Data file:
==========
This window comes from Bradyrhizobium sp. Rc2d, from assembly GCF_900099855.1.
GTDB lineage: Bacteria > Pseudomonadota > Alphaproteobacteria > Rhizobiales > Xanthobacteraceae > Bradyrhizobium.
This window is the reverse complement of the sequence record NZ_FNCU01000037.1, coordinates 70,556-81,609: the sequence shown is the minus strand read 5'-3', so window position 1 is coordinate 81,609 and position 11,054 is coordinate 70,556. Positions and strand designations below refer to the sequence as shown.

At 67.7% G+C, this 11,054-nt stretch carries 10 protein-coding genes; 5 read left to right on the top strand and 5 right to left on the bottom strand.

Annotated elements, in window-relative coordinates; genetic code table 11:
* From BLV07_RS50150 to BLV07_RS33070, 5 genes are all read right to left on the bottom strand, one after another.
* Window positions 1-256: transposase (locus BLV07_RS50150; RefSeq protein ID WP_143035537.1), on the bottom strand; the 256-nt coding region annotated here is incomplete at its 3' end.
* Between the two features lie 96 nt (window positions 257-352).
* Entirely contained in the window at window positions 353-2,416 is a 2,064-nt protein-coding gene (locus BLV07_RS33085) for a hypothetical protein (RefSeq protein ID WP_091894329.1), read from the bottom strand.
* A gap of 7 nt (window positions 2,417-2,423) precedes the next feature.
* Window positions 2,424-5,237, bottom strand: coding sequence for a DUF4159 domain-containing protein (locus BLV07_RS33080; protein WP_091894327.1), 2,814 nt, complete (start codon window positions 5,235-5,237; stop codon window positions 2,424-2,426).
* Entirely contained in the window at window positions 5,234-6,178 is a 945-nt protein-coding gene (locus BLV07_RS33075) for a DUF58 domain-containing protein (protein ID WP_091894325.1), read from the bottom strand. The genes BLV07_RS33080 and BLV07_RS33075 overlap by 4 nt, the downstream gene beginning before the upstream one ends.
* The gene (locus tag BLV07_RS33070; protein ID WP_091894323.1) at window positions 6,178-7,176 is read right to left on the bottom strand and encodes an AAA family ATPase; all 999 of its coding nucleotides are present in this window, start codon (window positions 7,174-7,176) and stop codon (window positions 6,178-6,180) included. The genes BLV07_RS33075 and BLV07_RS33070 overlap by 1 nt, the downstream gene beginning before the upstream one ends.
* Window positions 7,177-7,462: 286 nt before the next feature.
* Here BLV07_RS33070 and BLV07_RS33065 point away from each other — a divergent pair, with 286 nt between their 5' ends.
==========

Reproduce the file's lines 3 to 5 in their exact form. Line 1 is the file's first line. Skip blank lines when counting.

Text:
This window is the reverse complement of the sequence record NZ_FNCU01000037.1, coordinates 70,556-81,609: the sequence shown is the minus strand read 5'-3', so window position 1 is coordinate 81,609 and position 11,054 is coordinate 70,556. Positions and strand designations below refer to the sequence as shown.

At 67.7% G+C, this 11,054-nt stretch carries 10 protein-coding genes; 5 read left to right on the top strand and 5 right to left on the bottom strand.

Annotated elements, in window-relative coordinates; genetic code table 11: